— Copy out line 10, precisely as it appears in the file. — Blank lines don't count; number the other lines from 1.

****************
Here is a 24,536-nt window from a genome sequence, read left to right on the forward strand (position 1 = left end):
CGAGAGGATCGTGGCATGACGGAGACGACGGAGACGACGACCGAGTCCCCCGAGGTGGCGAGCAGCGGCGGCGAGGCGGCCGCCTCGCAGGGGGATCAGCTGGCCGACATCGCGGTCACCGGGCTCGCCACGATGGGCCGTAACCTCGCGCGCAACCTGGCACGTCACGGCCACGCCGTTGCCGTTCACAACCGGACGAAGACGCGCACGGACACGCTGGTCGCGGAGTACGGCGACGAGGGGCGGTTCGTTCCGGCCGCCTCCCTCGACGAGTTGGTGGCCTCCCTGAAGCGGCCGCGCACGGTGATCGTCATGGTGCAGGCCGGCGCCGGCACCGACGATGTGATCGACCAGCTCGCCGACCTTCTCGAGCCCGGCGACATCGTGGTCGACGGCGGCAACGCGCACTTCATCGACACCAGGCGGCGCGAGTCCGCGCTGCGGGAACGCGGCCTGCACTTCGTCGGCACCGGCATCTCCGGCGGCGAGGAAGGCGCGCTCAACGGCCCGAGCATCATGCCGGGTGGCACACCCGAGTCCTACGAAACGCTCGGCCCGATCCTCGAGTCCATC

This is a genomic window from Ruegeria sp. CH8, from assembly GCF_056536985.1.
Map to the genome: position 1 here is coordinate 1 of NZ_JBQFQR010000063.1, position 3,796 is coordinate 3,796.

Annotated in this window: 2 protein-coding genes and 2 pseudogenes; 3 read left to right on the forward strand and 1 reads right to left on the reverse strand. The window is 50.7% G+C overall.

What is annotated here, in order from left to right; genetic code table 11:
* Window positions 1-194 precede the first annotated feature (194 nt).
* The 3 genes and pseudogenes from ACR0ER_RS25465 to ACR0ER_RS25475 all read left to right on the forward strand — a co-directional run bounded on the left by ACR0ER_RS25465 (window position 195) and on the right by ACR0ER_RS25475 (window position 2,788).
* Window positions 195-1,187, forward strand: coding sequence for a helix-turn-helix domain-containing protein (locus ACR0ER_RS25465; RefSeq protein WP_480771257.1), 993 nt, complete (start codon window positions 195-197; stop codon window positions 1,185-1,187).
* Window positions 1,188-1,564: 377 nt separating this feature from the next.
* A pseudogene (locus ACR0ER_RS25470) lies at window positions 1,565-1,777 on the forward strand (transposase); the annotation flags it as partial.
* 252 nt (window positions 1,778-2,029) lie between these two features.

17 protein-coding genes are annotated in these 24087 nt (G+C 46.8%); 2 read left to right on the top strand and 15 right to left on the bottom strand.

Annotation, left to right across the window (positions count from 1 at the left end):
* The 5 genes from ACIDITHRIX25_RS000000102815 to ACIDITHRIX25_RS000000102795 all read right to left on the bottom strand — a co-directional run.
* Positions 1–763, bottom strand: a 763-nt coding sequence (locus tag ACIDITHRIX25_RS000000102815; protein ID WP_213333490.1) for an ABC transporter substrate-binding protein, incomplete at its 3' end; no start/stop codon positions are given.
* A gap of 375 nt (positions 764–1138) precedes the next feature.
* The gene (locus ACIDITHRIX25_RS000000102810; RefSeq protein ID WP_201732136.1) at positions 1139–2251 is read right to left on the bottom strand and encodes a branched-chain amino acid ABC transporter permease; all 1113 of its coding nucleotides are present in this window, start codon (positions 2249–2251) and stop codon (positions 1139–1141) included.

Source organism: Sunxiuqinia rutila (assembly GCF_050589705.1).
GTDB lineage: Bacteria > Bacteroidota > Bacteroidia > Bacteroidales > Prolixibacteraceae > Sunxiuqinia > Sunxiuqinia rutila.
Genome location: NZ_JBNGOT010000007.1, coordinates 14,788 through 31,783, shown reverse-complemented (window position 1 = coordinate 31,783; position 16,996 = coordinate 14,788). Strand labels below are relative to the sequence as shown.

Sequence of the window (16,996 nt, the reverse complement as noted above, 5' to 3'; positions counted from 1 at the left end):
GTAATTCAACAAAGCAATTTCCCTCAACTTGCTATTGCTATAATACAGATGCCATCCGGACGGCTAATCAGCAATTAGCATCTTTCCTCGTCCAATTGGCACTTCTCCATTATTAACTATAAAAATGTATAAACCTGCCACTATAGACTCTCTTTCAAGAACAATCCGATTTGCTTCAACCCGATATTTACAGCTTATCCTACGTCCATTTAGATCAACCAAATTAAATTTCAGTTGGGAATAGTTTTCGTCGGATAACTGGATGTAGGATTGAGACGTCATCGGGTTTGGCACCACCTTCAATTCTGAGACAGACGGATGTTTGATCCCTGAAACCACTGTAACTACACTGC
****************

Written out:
* Window positions 1,188-1,564: 377 nt separating this feature from the next.